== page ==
Earlier this week I posted on the outcome of the first mini-Markman procedure in Tyler in the Parallel Networks case, which resulted in a claims construction ruling which supported granting summary judgment of noninfringement as to 99 out of 112 of the defendants.
Judge Love's ruling in the same situation in the Whetstone litigation actually came out two days earlier on August 10, but the result was not as good for the defendants. Judge Love confirmed at the hearing that only a favorable ruling on one of the terms would result in summary judgment of noninfringement, and accordingly focused on that term at this stage in the case. "The Court permitted limited discovery and an early Markman process to avoid unnecessary costs to the parties and to promote judicial efficiency on the premise that the case could be resolved on a discrete issue of claim construction," he wrote. "Accordingly, at this time, the Court need only provide a construction of the term “interface card,” the sole term, based on the parties’ presentations, that may potentially resolve the case at this early stage."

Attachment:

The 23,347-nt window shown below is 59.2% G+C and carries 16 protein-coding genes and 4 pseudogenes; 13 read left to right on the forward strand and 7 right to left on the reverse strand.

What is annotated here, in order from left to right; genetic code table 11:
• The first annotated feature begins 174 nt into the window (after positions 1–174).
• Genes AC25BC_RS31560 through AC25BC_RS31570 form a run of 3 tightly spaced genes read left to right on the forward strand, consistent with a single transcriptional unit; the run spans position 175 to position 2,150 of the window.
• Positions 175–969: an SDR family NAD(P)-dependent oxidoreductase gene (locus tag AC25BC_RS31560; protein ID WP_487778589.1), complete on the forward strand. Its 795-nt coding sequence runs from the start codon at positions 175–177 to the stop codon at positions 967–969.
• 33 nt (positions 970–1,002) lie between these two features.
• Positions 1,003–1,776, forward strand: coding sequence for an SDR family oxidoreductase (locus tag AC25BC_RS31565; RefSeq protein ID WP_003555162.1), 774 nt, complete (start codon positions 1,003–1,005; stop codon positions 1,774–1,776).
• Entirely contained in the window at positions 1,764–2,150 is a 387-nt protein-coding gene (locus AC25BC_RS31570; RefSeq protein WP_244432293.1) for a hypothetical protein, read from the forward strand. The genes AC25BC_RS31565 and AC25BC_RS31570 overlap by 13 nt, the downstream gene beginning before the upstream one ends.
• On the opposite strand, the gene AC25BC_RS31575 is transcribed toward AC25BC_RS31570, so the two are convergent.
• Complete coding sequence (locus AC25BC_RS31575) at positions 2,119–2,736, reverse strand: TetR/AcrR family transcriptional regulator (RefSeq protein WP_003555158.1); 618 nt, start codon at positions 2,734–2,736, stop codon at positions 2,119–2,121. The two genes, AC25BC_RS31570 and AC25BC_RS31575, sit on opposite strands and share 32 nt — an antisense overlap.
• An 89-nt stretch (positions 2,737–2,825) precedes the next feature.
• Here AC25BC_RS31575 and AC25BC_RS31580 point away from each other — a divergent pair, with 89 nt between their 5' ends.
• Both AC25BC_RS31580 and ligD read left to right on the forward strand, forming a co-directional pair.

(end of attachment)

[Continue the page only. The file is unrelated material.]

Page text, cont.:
Judge Love construed the term, and as he did not accept the construction proposed by the defendants, he denied the motion for summary judgment of noninfringement.